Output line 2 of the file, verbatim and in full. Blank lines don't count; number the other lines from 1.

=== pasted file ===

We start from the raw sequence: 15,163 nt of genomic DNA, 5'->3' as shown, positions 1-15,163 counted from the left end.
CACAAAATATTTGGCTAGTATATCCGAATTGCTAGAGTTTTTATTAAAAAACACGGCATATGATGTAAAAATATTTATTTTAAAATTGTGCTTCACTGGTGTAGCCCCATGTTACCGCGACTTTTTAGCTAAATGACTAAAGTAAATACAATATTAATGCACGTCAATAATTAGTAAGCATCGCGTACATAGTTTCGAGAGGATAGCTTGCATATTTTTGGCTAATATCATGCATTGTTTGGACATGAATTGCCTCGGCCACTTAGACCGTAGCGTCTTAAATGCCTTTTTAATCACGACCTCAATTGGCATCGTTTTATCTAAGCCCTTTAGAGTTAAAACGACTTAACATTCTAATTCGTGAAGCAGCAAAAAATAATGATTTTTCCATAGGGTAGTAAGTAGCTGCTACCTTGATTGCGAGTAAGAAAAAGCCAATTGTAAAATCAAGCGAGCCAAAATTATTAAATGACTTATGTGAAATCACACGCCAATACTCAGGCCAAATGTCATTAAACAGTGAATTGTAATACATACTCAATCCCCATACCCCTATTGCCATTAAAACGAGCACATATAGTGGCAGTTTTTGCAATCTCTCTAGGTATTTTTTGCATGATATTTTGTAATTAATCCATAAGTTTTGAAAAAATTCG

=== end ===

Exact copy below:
CACAAAATATTTGGCTAGTATATCCGAATTGCTAGAGTTTTTATTAAAAAACACGGCATATGATGTAAAAATATTTATTTTAAAATTGTGCTTCACTGGTGTAGCCCCATGTTACCGCGACTTTTTAGCTAAATGACTAAAGTAAATACAATATTAATGCACGTCAATAATTAGTAAGCATCGCGTACATAGTTTCGAGAGGATAGCTTGCATATTTTTGGCTAATATCATGCATTGTTTGGACATGAATTGCCTCGGCCACTTAGACCGTAGCGTCTTAAATGCCTTTTTAATCACGACCTCAATTGGCATCGTTTTATCTAAGCCCTTTAGAGTTAAAACGACTTAACATTCTAATTCGTGAAGCAGCAAAAAATAATGATTTTTCCATAGGGTAGTAAGTAGCTGCTACCTTGATTGCGAGTAAGAAAAAGCCAATTGTAAAATCAAGCGAGCCAAAATTATTAAATGACTTATGTGAAATCACACGCCAATACTCAGGCCAAATGTCATTAAACAGTGAATTGTAATACATACTCAATCCCCATACCCCTATTGCCATTAAAACGAGCACATATAGTGGCAGTTTTTGCAATCTCTCTAGGTATTTTTTGCATGATATTTTGTAATTAATCCATAAGTTTTGAAAAAATTCG